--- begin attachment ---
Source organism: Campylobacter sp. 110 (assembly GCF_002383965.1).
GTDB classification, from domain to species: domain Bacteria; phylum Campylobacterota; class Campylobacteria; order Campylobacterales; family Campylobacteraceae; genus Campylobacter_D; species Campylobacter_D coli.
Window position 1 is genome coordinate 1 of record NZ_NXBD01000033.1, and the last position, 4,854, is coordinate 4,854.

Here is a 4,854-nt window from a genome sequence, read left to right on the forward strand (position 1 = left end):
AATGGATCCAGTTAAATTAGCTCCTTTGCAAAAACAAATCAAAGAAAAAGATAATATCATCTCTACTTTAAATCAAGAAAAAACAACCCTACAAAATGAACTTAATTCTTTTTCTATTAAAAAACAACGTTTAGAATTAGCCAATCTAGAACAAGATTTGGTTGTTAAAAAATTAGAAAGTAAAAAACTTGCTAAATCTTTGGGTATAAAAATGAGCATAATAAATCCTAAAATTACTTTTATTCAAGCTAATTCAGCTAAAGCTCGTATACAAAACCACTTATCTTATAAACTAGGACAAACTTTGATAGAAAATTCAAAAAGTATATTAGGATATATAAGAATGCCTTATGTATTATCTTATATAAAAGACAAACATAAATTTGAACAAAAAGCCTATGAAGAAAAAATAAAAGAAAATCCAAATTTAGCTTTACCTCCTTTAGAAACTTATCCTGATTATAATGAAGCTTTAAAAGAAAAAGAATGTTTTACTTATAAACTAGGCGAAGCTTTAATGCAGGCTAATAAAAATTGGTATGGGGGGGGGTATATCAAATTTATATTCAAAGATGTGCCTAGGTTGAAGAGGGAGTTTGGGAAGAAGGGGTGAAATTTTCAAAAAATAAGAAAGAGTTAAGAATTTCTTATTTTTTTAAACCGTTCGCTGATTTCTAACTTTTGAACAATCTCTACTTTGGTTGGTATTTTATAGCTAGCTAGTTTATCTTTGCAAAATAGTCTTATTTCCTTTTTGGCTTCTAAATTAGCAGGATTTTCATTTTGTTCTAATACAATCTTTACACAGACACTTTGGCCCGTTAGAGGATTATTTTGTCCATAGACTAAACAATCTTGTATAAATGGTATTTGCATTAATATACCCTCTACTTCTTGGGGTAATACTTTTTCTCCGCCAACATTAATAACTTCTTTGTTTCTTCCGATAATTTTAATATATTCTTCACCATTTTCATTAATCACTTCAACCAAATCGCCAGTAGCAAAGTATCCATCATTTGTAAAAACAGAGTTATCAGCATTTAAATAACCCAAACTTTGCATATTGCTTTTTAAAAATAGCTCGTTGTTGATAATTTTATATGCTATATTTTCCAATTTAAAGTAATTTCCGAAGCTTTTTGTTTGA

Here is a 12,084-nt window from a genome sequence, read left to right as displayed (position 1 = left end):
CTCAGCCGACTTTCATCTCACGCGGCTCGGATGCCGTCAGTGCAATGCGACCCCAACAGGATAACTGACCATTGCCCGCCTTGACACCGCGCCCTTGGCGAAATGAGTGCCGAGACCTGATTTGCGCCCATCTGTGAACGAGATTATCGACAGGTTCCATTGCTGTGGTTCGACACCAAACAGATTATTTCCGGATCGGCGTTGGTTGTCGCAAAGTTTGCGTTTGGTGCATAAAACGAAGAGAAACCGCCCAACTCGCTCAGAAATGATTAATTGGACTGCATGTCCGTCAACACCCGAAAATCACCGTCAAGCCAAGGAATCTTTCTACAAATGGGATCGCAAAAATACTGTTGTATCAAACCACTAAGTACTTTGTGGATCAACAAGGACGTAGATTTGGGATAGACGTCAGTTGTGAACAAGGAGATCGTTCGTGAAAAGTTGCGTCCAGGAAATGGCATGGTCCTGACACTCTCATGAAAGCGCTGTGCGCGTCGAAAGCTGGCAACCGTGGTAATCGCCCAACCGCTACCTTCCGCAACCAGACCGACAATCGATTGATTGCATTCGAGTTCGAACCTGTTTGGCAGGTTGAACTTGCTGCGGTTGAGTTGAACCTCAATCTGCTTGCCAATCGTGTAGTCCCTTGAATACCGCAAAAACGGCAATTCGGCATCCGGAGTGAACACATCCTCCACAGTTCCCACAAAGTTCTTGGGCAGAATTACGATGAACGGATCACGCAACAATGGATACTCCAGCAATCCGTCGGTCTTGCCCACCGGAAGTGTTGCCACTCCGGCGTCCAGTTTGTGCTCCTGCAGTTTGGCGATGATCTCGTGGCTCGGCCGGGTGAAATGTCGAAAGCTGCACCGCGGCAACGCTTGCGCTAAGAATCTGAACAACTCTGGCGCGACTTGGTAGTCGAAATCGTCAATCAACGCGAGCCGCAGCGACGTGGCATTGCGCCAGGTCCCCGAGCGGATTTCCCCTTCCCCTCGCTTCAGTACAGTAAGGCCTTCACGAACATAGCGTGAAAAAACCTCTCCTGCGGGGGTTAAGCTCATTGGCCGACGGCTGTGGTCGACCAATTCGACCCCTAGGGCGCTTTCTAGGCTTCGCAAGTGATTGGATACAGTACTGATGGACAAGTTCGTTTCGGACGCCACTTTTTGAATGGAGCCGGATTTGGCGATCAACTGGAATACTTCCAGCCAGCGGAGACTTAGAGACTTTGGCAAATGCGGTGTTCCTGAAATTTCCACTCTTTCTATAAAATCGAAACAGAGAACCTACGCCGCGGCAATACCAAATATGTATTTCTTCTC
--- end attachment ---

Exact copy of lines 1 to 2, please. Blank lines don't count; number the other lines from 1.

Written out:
Source organism: Campylobacter sp. 110 (assembly GCF_002383965.1).
GTDB classification, from domain to species: domain Bacteria; phylum Campylobacterota; class Campylobacteria; order Campylobacterales; family Campylobacteraceae; genus Campylobacter_D; species Campylobacter_D coli.